"Greater love hath no man more than this;
that a man lay down his life for his friends."
Detective Joseph Vigiano had 14 years in the NYPD, but it was the odd career path he chose on the job that helps demonstrate who he was.
Joe’s love of service led him to the police department, where he worked in the 75th Precinct in Brooklyn, one of the busiest precincts in the five boroughs of New York. As one of New York’s most highly decorated officers, making Detective was inevitable. After working in Robbery and, briefly, Homicide, he sought a transfer to the Emergency Services Unit. For a detective, especially one as highly regarded as Joe, to join ESU was unusual, since the function of ESU is to provide rescue and SWAT services, not solve crimes. In fact, at the time he transferred, there were no detectives in ESU. So why did he make the move?
The answer is found in the man himself. Transferring to ESU was not a career move; it was a human move. The paths that led to this move came from his family background. Joe’s father was a retired Marine (there are no ex-Marines, after all) and Joe had a profound respect for military service. He viewed the military as the road not traveled, and believed it to be a high and honorable service. His brother John was one of New York’s Bravest, in the New York City Fire Department. Joe was also a volunteer fireman in his own community. ESU provided Joe with the dream job of being able to fuse all of his career loves: the military-like precision of the SWAT team combined with the task of rescuing people in need. He got his transfer and was assigned to Truck 2. For Joe, it was all about helping people, and when the job called he was all business, all the time.
But there was another side to Joe when he had some down time. Joe was a cut-up. He played practical jokes, and was seen around the offices wearing novelty nose/glasses and doing imitations. The brass was frequently the target, but the jokes were accepted with good grace because they were never intended to hurt, only to make people laugh. The police need humor, especially in places like New York where so much bad can happen so quickly, and Joe was a man who provided many great laughs. Humor serves to remind those in the trenches that there is light and joy in the world. It takes them out of the mean streets and deposits them, however briefly, in a happier place.For Joe, the happiest place of all was with family. His wife Kathy was also a police officer, and he had three children. Both Joe and his brother John had been Eagle Scouts, and now Joe was volunteering as an assistant Scoutmaster for his children. His youngest, at only 3 months, was still some time away from donning the uniform.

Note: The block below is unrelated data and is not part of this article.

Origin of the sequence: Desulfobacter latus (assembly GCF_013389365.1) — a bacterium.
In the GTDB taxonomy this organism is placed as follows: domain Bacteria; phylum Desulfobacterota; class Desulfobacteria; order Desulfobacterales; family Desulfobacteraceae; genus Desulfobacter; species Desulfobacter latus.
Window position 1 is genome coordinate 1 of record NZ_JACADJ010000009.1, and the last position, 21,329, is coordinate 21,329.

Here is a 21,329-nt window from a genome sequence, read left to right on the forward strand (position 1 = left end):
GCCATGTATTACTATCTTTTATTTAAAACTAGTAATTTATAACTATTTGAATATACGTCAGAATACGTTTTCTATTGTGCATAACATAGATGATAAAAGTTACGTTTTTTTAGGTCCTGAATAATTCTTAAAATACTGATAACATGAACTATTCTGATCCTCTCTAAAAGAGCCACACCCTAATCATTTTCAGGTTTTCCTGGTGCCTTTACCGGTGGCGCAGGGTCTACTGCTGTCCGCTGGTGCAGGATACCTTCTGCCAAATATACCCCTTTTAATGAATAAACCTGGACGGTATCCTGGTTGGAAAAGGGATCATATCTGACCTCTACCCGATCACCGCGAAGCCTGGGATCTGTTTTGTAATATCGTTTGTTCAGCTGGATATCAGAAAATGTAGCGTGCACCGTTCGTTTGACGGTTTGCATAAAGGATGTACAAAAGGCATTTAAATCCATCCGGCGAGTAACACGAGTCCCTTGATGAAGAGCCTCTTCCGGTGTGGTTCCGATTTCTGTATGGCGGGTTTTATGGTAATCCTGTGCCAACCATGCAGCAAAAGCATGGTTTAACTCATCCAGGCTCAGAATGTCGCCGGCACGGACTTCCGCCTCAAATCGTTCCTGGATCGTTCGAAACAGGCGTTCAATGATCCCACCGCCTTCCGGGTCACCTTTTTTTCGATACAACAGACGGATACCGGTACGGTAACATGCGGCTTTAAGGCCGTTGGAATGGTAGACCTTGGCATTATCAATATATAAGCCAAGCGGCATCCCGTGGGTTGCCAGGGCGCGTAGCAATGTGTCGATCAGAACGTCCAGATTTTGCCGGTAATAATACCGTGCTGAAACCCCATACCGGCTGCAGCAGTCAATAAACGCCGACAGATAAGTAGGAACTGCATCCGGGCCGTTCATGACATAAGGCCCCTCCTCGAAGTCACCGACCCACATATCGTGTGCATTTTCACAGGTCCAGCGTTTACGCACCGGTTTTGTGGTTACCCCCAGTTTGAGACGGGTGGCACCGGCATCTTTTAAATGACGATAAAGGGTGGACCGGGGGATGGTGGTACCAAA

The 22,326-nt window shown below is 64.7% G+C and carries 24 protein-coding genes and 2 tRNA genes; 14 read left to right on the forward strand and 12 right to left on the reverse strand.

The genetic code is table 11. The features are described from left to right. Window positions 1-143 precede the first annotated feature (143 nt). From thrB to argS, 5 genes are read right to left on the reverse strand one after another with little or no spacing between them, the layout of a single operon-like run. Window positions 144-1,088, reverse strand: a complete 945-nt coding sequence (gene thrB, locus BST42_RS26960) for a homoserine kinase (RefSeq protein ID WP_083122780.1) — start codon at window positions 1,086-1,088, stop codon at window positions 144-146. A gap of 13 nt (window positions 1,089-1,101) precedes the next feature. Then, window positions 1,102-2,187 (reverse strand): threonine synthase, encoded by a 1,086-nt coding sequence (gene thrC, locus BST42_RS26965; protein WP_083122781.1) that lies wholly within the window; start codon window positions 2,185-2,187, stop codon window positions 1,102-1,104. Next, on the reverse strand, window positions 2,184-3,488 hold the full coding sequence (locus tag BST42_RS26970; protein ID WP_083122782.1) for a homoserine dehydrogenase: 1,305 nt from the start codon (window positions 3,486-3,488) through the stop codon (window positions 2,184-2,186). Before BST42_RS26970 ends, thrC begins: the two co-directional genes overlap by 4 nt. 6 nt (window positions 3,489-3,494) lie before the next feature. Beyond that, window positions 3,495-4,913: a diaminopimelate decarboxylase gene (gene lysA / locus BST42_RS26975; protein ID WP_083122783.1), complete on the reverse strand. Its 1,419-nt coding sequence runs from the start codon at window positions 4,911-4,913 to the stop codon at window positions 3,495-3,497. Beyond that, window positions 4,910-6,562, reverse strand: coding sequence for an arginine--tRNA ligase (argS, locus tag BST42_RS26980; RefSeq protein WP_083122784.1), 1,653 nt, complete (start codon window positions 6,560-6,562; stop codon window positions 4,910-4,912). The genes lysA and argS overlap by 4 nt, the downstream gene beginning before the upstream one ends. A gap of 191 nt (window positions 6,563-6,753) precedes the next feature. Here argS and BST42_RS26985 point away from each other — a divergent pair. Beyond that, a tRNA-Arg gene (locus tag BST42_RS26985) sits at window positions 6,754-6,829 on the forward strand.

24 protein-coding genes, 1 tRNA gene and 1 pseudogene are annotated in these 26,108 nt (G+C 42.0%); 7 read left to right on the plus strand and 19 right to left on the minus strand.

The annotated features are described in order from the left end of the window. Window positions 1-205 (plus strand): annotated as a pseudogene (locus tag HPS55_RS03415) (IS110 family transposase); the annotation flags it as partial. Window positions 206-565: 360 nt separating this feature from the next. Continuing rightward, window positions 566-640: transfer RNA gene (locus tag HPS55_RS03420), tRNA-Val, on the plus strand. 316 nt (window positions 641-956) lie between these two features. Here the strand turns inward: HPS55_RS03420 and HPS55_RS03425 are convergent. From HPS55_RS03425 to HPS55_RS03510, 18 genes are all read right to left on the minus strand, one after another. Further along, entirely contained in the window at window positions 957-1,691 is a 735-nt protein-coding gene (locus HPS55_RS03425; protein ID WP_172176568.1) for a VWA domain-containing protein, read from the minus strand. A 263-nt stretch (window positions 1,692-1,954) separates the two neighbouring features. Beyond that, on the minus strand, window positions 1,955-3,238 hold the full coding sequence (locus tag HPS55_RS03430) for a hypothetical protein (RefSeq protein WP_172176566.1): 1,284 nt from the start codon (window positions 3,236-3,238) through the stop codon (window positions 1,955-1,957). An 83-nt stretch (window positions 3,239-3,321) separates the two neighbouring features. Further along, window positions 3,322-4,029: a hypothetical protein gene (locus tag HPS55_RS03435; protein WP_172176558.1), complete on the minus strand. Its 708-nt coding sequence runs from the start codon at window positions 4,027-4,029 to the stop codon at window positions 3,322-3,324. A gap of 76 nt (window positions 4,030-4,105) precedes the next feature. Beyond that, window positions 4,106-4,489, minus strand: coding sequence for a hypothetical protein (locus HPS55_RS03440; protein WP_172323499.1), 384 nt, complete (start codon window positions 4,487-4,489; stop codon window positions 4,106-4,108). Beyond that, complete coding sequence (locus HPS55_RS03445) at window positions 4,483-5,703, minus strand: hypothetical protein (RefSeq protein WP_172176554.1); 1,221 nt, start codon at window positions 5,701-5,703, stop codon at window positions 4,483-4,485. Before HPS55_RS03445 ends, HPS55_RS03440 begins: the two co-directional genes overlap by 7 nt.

One of the many difficult aspects of being a police officer in a huge metropolis like New York is that the job is harshly intrusive on your personal life. Work schedules change rapidly, weekends have little or no relation to Saturdays and Sundays when the rest of the world is relaxing, and always there is the overtime that keeps you head down in paperwork instead of hanging out with your family at the barbecue. Joe’s way around this was to plan vacations with his children that would be memorable. He knew that the job would keep him busy, and there would be missed class plays and family functions, so the time he spent with his family was time he wanted his kids to remember. One of his favorite vacations was to take the kids to visit some of the old warships that are now tourist destinations, from Old Ironsides in Boston to some of the battleships of more recent vintage. As a former young boy myself, it’s difficult to describe the thrill boys can get from seeing this kind of stuff. Clearly Joe knew that, too, and wanted to give his kids vacations where they would not only be entertained, but also learn about history and maybe gain some of that same respect for our military that ran in the Vigiano family.
On September 11, 2001 Joe was on the job, looking forward to a Scout meeting scheduled for that night. As part of the Emergency Services Unit he went to the Trade Towers to assist in the rescue. There was so much mass confusion in the immediate aftermath of the attacks. Were there thousands of people in the Twin Towers, or tens of thousands? So much has been written about the awful toll in life that day that one thing is consistently overlooked: 9/11 was one of, if not the, most successful rescue operations in history. Thousands of people died that awful day. Many thousands more were saved by people like Joe Vigiano and his fireman brother John, who also died that day.
Joe’s death represents the loss of all those people who died that day. He was a man who showed up for work that crisp, clean, late summer morning. He was a policeman, he was a fireman, he was an EMT. He was a brother, a husband, a friend. He was a joker, a prankster, a lover of America’s armed forces, a Scoutmaster. He was a son, he was a father. His loss cannot be calculated. It is now eight years later and his friends and co-workers still miss that man with the great sense of humor, the man who could be counted on to have your back. His wife Kathy misses her husband. His children, John, Joseph, and James, miss their Dad; they always will.
I never met Joe; never knew him. Writing this insufficient tribute has brought him alive for me. From what I understand about the man, duty and responsibility were very high on his list of priorities. It was his duty to go into Tower 1; it was his responsibility to save as many people as he could.
It is our duty, and our responsibility, never to forget him.
There’s a full list of participants for Project 2,996 here. Take some time to go through them and remember.